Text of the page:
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Museum in North Miami Receives Highest Award

Museum of Contemporary Art

In a White House ceremony Wednesday, the Museum of Contemporary Art (MOCA) in North Miami joined an elite group of just 69 museums to be awarded the National Medal for Museum and Library Service - one the nation's top seals of approval for museums and libraries.

"Well, I guess you could compare it to the Emmy's or Oscars,"  said  Susan Hildreth, Director of the Institute for Museum and Library Service.

The IMLS is part of the Executive Branch and works with "sister" organizations like the National Endowment for the Arts and the National Endowment for the Humanities. According to the institute, it's the "primary source of federal support for the nation's 123,000 libraries and 17,500 museums."

Since 1994, the IMLS has recognized museums that display "innovative approaches to public service, exceeding the expected levels of community outreach." 

Libraries were folded into the mix six years later and the National Medal for Museum and Library Service was fully formed.

Hildreth said MOCA stood out for its creative array of art education programs: from dropout prevention to gang deterrence to support for at-risk teen girls.

"We often see programs that work with young men who are having challenges with success in their teens and not as many working with teen girls and women," Hildreth said. "That's something that MOCA did and I think is really very unique."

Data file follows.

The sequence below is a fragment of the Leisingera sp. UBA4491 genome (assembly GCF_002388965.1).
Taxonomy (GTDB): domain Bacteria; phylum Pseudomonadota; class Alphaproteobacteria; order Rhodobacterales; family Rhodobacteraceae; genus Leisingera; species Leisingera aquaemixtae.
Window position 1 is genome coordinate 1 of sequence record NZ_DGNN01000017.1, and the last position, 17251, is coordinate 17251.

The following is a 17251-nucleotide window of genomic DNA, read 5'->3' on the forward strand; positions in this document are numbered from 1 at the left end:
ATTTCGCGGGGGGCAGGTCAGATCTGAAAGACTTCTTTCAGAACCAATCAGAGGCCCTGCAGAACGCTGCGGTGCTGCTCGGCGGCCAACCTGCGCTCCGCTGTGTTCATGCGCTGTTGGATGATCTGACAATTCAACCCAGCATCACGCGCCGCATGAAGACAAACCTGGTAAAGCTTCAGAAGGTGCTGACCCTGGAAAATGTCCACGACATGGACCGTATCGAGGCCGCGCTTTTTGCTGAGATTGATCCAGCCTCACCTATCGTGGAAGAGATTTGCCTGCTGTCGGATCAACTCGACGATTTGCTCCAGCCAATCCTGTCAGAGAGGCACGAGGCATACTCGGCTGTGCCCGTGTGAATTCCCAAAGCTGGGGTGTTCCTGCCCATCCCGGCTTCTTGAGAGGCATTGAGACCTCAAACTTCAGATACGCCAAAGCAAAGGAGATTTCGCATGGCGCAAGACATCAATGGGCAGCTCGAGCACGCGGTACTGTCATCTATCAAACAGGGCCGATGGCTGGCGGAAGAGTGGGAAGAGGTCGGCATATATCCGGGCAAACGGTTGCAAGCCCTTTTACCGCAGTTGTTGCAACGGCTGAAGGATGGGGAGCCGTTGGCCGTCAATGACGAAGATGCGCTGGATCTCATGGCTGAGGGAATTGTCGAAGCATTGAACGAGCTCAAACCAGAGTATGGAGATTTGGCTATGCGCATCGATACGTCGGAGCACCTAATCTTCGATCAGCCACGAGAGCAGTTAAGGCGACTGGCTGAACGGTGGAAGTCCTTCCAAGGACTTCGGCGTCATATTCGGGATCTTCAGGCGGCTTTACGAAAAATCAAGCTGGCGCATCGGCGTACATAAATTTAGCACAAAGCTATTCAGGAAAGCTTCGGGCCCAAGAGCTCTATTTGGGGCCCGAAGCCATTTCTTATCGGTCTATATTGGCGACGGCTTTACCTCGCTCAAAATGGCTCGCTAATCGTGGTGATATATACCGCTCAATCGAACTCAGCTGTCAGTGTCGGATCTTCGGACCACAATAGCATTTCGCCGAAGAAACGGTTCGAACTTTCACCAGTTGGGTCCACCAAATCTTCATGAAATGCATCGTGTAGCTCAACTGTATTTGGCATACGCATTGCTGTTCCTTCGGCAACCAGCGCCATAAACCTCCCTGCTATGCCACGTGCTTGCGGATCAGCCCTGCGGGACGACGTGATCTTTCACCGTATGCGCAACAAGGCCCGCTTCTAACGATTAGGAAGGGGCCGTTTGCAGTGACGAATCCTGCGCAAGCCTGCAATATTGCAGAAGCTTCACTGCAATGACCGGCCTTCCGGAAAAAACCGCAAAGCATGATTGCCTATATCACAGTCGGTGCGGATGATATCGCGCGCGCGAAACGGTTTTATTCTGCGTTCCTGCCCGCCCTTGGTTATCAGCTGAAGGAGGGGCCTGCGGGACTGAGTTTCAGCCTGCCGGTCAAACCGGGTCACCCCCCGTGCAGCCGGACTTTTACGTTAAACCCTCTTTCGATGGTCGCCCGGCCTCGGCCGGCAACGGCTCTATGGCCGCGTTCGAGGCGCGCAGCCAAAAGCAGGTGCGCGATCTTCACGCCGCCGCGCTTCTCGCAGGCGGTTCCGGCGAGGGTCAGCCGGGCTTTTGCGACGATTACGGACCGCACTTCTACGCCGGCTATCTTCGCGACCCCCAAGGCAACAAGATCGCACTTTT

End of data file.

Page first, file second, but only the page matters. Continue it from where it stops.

MOCA's Women On The Rise program is a hands-on, customized art history approach to reach teen girls who have been incarcerated, abused or are expectant mothers. Local female artists are enlisted to mentor the young women artistically and to teach them about contemporary artists who have wrestled with themes and ideas the girls can relate to.

"They don't need to be an artist," said Bonnie Clearwater, MOCA's director and chief curator. "It is a way of exposing them, giving them an opportunity to different techniques in order to deal with these variety of issues."

North Miami, MOCA's home city, is predominantly black, foreign born and known for its Haitian-American population.

IMLS Director Susan Hildreth said of MOCA, "they're working with a very diverse population and I think they're helping both honor the diversity of individuals in the neighborhood and also help those individuals become more familiar with the culture of Miami or American cultures."

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